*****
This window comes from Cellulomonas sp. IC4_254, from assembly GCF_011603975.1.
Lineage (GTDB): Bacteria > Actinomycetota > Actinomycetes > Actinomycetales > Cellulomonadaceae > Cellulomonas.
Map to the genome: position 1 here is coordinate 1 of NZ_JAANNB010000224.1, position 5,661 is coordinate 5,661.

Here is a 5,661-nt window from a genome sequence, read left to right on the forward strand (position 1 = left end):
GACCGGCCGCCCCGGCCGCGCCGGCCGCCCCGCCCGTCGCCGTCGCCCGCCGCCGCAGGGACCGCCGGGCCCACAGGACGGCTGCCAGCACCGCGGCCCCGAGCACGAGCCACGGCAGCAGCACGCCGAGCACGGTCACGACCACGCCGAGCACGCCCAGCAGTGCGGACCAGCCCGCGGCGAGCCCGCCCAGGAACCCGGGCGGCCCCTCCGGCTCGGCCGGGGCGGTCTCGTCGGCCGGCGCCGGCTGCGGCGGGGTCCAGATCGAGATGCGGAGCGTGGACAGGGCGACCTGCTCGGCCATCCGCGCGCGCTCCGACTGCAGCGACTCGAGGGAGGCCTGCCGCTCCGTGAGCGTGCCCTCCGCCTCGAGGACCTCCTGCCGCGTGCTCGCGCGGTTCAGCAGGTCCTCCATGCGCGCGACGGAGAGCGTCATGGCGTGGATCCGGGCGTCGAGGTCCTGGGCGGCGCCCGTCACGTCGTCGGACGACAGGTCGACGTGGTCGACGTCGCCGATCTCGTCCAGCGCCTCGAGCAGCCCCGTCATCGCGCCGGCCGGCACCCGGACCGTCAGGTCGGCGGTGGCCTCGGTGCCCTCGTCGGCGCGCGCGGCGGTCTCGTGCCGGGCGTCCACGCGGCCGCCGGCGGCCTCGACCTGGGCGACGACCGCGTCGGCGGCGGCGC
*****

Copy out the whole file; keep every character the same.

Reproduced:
This window comes from Cellulomonas sp. IC4_254, from assembly GCF_011603975.1.
Lineage (GTDB): Bacteria > Actinomycetota > Actinomycetes > Actinomycetales > Cellulomonadaceae > Cellulomonas.
Map to the genome: position 1 here is coordinate 1 of NZ_JAANNB010000224.1, position 5,661 is coordinate 5,661.

Here is a 5,661-nt window from a genome sequence, read left to right on the forward strand (position 1 = left end):
GACCGGCCGCCCCGGCCGCGCCGGCCGCCCCGCCCGTCGCCGTCGCCCGCCGCCGCAGGGACCGCCGGGCCCACAGGACGGCTGCCAGCACCGCGGCCCCGAGCACGAGCCACGGCAGCAGCACGCCGAGCACGGTCACGACCACGCCGAGCACGCCCAGCAGTGCGGACCAGCCCGCGGCGAGCCCGCCCAGGAACCCGGGCGGCCCCTCCGGCTCGGCCGGGGCGGTCTCGTCGGCCGGCGCCGGCTGCGGCGGGGTCCAGATCGAGATGCGGAGCGTGGACAGGGCGACCTGCTCGGCCATCCGCGCGCGCTCCGACTGCAGCGACTCGAGGGAGGCCTGCCGCTCCGTGAGCGTGCCCTCCGCCTCGAGGACCTCCTGCCGCGTGCTCGCGCGGTTCAGCAGGTCCTCCATGCGCGCGACGGAGAGCGTCATGGCGTGGATCCGGGCGTCGAGGTCCTGGGCGGCGCCCGTCACGTCGTCGGACGACAGGTCGACGTGGTCGACGTCGCCGATCTCGTCCAGCGCCTCGAGCAGCCCCGTCATCGCGCCGGCCGGCACCCGGACCGTCAGGTCGGCGGTGGCCTCGGTGCCCTCGTCGGCGCGCGCGGCGGTCTCGTGCCGGGCGTCCACGCGGCCGCCGGCGGCCTCGACCTGGGCGACGACCGCGTCGGCGGCGGCGC